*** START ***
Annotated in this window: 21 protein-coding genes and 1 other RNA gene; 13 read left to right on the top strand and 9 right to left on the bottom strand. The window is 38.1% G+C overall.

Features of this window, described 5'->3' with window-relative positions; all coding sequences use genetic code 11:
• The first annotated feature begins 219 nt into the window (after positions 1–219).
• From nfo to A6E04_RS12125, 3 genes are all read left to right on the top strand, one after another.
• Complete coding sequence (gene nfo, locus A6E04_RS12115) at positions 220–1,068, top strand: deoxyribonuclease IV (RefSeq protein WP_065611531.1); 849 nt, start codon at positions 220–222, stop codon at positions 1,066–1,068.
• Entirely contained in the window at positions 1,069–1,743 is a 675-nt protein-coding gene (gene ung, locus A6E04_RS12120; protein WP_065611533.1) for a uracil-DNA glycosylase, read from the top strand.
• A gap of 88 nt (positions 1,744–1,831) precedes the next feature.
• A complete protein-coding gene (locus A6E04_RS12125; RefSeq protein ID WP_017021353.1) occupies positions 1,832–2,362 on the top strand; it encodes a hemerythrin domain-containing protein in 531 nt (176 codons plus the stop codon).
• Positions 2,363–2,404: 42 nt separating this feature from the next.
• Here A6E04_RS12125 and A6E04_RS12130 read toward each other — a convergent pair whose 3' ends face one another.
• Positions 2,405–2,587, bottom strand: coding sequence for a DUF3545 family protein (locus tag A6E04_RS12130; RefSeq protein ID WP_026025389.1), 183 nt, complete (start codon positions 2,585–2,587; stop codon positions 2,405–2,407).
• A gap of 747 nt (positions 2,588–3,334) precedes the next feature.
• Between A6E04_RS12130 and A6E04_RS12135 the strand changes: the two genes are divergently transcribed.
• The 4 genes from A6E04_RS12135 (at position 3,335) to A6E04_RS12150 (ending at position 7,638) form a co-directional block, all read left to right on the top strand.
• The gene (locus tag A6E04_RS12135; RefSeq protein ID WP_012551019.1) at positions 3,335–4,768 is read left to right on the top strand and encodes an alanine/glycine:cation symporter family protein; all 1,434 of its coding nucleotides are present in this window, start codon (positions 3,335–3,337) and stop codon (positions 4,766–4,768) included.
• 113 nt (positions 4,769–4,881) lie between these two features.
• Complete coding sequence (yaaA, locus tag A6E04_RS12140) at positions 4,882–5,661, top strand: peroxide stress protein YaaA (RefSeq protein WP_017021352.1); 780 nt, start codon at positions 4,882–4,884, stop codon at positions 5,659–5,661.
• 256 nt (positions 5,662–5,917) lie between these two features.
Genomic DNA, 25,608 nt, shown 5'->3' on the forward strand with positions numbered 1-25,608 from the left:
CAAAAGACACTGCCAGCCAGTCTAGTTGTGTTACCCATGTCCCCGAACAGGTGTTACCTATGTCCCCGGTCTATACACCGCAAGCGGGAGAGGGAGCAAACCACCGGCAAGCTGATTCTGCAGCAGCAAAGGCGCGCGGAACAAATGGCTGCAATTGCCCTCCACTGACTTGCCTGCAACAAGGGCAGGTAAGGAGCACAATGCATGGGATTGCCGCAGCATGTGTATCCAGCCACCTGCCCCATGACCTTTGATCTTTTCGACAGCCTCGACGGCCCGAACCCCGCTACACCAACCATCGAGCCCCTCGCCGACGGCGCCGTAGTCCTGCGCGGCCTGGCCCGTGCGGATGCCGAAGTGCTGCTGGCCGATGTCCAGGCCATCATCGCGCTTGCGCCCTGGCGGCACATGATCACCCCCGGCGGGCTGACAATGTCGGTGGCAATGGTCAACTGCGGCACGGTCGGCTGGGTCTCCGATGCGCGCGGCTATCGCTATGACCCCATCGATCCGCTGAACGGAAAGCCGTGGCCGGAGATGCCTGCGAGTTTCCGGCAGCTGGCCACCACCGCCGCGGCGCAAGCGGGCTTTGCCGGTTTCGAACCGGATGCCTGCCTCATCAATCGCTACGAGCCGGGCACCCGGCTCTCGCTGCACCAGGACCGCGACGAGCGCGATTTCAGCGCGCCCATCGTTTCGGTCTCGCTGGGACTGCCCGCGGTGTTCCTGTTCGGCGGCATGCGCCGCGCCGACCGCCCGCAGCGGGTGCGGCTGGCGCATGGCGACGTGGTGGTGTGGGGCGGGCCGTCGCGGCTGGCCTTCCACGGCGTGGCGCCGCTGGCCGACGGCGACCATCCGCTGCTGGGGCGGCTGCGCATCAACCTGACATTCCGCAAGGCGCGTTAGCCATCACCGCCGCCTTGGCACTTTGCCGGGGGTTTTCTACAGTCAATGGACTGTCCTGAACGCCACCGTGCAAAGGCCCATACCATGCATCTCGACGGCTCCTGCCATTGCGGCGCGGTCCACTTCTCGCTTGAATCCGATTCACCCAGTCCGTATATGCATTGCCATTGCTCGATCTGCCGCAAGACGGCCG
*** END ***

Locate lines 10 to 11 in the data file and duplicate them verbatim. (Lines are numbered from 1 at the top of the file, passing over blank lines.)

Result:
• Here A6E04_RS12125 and A6E04_RS12130 read toward each other — a convergent pair whose 3' ends face one another.
• Positions 2,405–2,587, bottom strand: coding sequence for a DUF3545 family protein (locus tag A6E04_RS12130; RefSeq protein ID WP_026025389.1), 183 nt, complete (start codon positions 2,585–2,587; stop codon positions 2,405–2,407).